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Caroline Maag Kristensen:
PGC-1α in the exercise training-mediated regulation of hepatic UPR in mice

Date: 04-01-2018    Supervisor: Henriette Pilegaard

The overall aim of the present PhD project was to examine the effects of acute exercise, lifelong exercise training and exercise training combined with a high-fat high-fructose diet (HFF) on the hepatic unfolded protein response (UPR) and investigate the role of PGC-1α in these responses. To investigate this, the following hypotheses were tested: 1) PGC-1α is required for exercise training-mediated prevention of HFF- induced UPR in the liver. 2) Lifelong exercise training prevents age-induced changes in hepatic UPR and PGC-1α is required for this. 3) An acute bout of exercise and 24h of fasting induces hepatic UPR and autophagy, and elevated muscle PGC-1α dampens these responses. 4) Liver PGC-1α is involved in exerciseinduced hepatic UPR and autophagy.

Study I demonstrated that HFF induced whole-body glucose intolerance as well as increased triglyceride accumulation and reduced IRE1α phosphorylation in the liver. Exercise training prevented HFF-induced glucose intolerance and partially prevented triglyceride accumulation and reduction in IRE1α phosphorylation in the liver. Moreover, the role of PGC-1α in exercise training-induced regulation of hepatic UPR when combined with HFF could not be elucidated, because exercise training only had minor effects in the control mice.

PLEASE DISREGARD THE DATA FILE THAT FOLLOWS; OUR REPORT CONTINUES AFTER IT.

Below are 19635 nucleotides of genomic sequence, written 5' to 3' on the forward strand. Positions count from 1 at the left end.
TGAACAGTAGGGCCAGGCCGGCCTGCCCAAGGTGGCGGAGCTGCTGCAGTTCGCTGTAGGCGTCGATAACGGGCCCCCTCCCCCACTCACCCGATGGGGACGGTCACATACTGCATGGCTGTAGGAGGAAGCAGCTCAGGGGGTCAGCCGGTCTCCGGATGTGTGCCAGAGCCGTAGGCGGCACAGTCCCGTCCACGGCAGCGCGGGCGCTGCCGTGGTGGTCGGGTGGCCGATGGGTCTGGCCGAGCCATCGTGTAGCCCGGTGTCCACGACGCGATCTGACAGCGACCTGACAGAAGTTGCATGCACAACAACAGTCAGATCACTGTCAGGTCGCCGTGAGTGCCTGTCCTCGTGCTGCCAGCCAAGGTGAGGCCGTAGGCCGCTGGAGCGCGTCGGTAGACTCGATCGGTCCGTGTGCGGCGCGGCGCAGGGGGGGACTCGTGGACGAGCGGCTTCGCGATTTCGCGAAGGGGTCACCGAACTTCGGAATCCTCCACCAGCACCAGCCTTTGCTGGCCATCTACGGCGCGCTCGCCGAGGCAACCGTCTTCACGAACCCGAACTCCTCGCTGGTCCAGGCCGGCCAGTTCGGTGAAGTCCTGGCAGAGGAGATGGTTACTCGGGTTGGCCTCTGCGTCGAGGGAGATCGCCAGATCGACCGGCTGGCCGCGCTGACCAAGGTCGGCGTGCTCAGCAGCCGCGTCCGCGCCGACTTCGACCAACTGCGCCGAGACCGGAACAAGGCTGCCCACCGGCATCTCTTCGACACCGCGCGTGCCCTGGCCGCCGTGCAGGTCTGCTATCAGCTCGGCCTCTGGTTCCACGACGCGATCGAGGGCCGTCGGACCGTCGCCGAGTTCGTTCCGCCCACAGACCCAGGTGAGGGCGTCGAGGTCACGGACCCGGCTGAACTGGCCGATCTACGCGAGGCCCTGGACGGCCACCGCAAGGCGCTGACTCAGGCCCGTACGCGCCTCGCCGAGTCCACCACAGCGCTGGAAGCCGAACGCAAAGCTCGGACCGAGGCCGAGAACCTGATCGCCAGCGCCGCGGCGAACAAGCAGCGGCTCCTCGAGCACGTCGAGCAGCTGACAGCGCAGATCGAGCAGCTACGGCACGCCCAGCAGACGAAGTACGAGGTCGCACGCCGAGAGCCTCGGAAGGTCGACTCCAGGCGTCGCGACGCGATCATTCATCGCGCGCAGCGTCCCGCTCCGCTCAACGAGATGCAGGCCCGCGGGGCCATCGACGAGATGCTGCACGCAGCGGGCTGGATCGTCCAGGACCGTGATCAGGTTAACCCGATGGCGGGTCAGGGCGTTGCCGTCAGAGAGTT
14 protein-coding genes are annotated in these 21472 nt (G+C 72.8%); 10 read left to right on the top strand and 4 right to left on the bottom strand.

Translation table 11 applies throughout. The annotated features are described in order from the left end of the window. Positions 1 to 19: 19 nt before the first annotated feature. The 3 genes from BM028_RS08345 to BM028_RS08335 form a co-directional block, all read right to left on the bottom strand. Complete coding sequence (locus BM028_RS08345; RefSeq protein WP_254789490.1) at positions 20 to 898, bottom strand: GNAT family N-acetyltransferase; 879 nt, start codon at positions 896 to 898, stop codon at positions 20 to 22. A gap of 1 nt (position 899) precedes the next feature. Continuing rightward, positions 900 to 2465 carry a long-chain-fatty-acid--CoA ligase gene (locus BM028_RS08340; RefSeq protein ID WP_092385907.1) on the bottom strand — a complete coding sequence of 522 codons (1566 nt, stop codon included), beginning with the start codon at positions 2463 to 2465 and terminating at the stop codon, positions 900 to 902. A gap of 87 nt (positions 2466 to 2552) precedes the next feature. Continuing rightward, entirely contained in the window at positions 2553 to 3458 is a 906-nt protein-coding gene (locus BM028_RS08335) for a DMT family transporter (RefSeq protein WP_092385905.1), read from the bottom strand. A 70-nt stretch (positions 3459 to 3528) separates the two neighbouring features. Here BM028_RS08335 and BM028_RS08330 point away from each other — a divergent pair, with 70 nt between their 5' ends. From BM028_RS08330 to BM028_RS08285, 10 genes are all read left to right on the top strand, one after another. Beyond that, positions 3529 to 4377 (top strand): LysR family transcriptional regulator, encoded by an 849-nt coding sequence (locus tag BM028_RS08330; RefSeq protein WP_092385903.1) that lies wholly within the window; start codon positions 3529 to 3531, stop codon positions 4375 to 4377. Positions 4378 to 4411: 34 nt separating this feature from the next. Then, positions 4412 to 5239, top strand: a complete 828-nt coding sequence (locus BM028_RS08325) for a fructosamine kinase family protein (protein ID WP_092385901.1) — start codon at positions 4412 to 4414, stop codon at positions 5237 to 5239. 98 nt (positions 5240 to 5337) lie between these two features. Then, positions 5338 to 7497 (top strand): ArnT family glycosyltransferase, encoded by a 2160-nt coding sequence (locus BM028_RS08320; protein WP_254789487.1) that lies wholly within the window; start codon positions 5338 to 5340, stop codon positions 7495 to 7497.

Study II demonstrated that aging mice had elevated hepatic triglyceride content, a tendency for increased BiP protein, decreased PERK protein content as well as increased IRE1α and cleaved ATF6 protein level in the liver. Lifelong exercise training prevented the age-associated increase in IRE1α protein and further decreased PERK protein. PGC-1α was not required for the hepatic UPR in response to exercise training, but seemed to influence the capacity of the liver to induce UPR in a pathway specific manner.

Study III and IV demonstrated that an acute bout of exercise increased liver triglyceride content as well as PERK, eIF2α, IRE1α phosphorylation/protein content and the LC3II/LC3I protein ratio. Cleaved ATF6 protein increased in study IV only. Downstream mRNAs were regulated in the recovery period after exercise. Fasting increased hepatic triglyceride content, cleaved ATF6 protein, HSP72 mRNA, CHOP mRNA and LC3II protein and decreased PERK, eIF2α and IRE1α phosphorylation. Liver PGC-1α was not required for the exercise-induced UPR and autophagy, but muscle PGC-1α seemed to influence the regulation of exercise and fasting-induced UPR in the liver.

In conclusion, HFF reduced the hepatic UPR although hepatic triglyceride content was increased and this was partially prevented with exercise training independent of liver PGC-1α. Aging was associated with increased triglyceride and changes in the capacity and activity of the hepatic UPR, some of which were affected by exercise training independent of PGC-1α. Furthermore, acute exercise induced hepatic UPR and autophagy transiently independent of liver PGC-1α, but muscle PGC-1α seemed to influence parts of the response. Finally, fasting induced pathway-specific regulation of UPR and autophagy, and muscle PGC-1α influenced this regulation. Taken together, hepatic UPR regulation is complex and seems to be pathway specifically regulated by multiple conditions that all challenge the liver metabolically.